A crowded Greyhound bus crossing a bridge over Gillies Creek in Richmond, Va., went careening into the water when the bridge gave way amid heavy rains. Only one person, an infant, among the 45 passengers, was killed.

It was reported that on March 27, off Okinawa, the U.S.S. Nevada had been struck by a kamikaze plane, causing 60 casualties, including eleven killed. Despite damage, the ship returned to action within four hours. The Nevada had been damaged in the attack on Pearl Harbor, losing 57 men, and had also been engaged in action in World War I. It was eventually used as Ground Zero in the atomic bomb tests off Bikini Atoll in July, 1946. The sturdy ship nevertheless survived both blasts.

If one takes, incidentally, the number of men killed at Pearl Harbor on the Nevada, the California, 105, and the Arizona, 1,177, forming by states the southwest corner of the United States, one comes up with the number 1,339, the number of days between December 7, 1941 and August 6, 1945, inclusive.

Just one of those intriguing mysteries with Numbers.

In Australia, The Sydney Sun commented that the war in the Pacific might soon end with dramatic suddenness. The editorial placed the onus on Emperor Hirohito, who, it said, could end the war with the stroke of a pen and that the United States was pressing him to do so.

The Sun likely had no idea of its prescience.

On the editorial page, "Strike Flood" comments on the continuing fluctuation in striking laborers, establishing a trend which appeared set. With the path to high wages barred by the War Labor Board, the unions were seeking such long-term goals as an annual wage, shorter hours to insure more jobs, and welfare funds. Employers were not so bent on destroying unions as after the First World War.

But, the labor leaders were appearing to take more responsibility and were urging that labor could not increase its share of goods by producing less.

So, suggests the piece, the trend toward strikes might eventually diminish.

"'Shiners Beware" warns moonshiners that a prohibitionist U.S. Attorney, D. E. Henderson, had just been appointed to the Western District of North Carolina, not surprising for the fact that Senator Clyde Hoey had the major role in obtaining the appointment. With the Federal District Court presided over by another prohibitionist, Judge Yates Webb, defendants hauled in on revenue violations over moonshine production had better take heed.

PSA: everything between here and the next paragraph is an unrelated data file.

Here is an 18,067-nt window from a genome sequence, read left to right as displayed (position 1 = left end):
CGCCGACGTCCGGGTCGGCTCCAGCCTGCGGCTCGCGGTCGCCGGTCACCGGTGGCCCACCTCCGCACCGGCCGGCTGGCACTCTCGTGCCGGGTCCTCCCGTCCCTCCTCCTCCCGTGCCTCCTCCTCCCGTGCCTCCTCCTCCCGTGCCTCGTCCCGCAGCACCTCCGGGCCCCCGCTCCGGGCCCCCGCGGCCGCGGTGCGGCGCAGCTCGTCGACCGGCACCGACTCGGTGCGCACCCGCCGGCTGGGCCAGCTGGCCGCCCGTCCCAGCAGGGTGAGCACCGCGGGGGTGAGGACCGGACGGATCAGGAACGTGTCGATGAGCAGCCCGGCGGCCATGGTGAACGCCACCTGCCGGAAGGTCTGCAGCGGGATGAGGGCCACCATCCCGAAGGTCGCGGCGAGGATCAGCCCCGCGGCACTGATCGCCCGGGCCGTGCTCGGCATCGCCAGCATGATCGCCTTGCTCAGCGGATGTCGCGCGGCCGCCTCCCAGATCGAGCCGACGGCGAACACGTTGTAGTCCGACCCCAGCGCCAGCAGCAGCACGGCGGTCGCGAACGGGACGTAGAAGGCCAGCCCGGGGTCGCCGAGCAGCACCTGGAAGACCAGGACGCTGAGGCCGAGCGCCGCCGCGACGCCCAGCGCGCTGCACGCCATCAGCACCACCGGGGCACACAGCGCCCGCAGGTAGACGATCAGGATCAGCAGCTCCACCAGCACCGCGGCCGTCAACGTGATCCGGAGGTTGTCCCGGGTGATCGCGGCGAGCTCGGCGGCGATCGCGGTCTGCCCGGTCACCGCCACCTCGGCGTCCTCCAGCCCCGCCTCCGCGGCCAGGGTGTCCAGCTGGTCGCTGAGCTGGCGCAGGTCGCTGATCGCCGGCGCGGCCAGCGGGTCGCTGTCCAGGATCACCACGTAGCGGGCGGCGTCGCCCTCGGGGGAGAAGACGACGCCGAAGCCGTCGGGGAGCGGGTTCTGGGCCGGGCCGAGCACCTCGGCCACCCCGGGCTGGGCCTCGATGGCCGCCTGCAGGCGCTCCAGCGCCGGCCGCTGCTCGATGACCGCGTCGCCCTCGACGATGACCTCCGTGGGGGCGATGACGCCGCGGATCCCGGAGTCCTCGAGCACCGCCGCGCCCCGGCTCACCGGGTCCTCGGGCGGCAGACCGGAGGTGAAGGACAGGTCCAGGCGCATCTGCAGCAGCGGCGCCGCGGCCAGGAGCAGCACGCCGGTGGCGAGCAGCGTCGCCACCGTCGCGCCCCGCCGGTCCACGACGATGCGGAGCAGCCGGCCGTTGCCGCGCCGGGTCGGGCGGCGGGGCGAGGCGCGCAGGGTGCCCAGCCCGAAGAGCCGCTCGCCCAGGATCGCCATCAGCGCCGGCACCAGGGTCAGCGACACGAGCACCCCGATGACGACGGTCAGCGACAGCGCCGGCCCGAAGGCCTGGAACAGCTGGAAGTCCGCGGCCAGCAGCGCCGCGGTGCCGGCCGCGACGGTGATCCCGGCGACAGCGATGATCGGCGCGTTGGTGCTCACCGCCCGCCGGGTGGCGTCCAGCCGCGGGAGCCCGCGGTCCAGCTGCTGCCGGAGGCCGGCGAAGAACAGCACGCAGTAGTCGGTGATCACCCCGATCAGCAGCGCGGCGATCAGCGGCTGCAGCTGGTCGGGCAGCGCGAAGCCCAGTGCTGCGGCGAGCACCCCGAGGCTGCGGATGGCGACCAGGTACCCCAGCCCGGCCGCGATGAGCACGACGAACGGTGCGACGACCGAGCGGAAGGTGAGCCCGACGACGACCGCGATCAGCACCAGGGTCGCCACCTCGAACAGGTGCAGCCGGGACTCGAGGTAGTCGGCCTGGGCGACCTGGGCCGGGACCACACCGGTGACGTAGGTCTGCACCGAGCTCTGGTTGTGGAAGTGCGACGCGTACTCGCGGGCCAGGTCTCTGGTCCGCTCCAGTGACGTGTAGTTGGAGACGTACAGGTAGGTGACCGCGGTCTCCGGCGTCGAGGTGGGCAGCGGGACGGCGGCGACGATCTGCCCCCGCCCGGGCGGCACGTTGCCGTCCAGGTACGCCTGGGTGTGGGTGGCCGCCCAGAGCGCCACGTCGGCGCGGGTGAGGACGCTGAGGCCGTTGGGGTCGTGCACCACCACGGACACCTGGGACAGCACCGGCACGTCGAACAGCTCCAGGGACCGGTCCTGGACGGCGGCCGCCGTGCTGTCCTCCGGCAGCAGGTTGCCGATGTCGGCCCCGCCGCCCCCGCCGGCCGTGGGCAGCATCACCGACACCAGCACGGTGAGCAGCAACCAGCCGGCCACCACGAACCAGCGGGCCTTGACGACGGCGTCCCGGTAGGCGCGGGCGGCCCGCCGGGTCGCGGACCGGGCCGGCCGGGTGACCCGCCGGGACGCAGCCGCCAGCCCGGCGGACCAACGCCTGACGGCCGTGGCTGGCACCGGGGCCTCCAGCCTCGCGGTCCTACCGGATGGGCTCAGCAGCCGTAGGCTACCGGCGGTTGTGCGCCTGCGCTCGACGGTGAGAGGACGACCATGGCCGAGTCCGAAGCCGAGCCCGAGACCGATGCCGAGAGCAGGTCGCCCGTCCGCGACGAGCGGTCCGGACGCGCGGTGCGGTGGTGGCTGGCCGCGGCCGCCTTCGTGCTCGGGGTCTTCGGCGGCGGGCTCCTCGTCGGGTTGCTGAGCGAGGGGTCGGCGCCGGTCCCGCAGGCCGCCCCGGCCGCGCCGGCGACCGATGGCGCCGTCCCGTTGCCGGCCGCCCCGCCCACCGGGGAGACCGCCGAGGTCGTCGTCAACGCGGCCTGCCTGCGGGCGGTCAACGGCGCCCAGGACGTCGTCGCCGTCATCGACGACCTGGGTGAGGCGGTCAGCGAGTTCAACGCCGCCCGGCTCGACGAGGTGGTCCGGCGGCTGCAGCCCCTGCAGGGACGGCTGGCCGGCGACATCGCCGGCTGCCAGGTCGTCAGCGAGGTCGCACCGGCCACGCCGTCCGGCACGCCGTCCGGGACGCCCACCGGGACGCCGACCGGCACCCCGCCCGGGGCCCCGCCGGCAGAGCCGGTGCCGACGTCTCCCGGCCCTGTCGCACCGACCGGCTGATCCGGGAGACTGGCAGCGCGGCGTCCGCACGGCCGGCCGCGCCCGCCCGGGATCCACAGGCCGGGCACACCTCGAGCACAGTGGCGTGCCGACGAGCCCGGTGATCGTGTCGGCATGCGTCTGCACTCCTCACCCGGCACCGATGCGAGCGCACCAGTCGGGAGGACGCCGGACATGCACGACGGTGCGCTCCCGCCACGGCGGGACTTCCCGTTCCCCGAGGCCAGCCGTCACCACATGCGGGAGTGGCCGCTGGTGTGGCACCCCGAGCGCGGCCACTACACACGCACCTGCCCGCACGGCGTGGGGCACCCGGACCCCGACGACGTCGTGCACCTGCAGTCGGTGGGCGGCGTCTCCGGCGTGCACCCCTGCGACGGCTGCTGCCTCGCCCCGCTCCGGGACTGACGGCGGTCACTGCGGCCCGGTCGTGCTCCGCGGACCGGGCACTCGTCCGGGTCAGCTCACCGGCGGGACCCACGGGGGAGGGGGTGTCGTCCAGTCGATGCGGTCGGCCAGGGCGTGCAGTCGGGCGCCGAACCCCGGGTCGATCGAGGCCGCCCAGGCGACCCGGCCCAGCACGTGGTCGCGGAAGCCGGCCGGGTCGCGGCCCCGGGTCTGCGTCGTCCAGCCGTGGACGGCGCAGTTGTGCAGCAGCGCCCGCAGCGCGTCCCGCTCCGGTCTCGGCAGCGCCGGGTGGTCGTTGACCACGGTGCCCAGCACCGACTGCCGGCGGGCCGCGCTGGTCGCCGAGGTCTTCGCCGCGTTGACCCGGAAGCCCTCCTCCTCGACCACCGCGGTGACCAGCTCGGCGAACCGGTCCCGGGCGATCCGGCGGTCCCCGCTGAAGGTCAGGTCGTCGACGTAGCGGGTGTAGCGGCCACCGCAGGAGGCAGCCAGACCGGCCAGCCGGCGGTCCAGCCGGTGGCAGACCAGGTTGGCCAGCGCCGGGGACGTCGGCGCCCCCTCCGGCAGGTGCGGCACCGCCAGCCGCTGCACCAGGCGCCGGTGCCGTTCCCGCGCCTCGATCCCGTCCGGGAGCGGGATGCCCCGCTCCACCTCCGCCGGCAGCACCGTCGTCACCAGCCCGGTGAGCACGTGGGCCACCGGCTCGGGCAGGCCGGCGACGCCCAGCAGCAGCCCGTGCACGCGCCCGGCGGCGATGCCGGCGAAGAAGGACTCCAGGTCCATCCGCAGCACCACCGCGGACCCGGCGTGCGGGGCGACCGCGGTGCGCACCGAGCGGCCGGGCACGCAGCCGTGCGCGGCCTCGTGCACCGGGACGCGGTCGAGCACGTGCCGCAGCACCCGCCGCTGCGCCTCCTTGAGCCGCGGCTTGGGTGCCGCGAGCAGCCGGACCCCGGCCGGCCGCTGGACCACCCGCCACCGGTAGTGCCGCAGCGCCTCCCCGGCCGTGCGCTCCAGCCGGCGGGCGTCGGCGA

"Full-Speed Max" comments on a talk in Spindale by former Governor O. Max Gardner in which he optimistically predicted the road to full employment, as surely as the liberal Henry Wallace, Secretary of Commerce. Governor Gardner predicted that the future economy would eclipse even the boom times of 1929 before the Crash.

The piece reminds that the former Governor had always been for full employment, practicing mass production in business, having made it a goal in both business and agriculture while Governor. He had always been identified as a conservative Democrat but not a reactionary. Since he had gone to Washington as chairman of the advisory board of War Mobilization & Reconversion, his rhetoric had become increasingly liberal.

He was looking beyond the war and reconversion to a time in peace when goods would be produced at the same rate as during the war. The country would need accept the challenge or meet disaster, he charged. With 300 billion dollars in debt to pay off, the country had to expand, not deflate, its economy after the war.

Unfortunately, while sounding all well and good, some of the means for doing so was the promotion of fear regarding what had just taken place two days earlier, to produce Boom Times, in more ways than one, regarding Labor.

"You Say Equal?" reports that women, who now spent 85 percent of the family budgets in the country, wanted the other 15 percent. They were lobbying inside the House Judiciary Committee to have proposed an equal rights amendment to the Constitution.

The piece speculates that it might be worded to allow all joint bank accounts to be under the charge of the Lady of the House and that all checks be made payable to her.

One avenue of thought on the proposed amendment was that it was necessary to end wage and employment discrimination against women. Another was that it was freighted with large problems in removing historical protections afforded women by societal tradition. In such a legal state, no one would need any longer to feel the urge to yield their seat on the bus to a woman with equal rights or to accord her first right through the revolving doors, or tip the hat in elevators—already apparently a bygone tradition by 1945, anyway.

Vital health laws protecting women also might be ended and they might become equally responsible for family support and for payment of alimony to a dependent husband.

Congressman Sam Hobbs of Alabama was outraged at the proposal, seeing it as the ruination of American womanhood, the invasion of the home and the institution of marriage, and causing the loss of property rights.

The editorial suggested that the better approach would be to drum up support in Congress for equal rights for men.

"That would come nearer to rectifying the situation."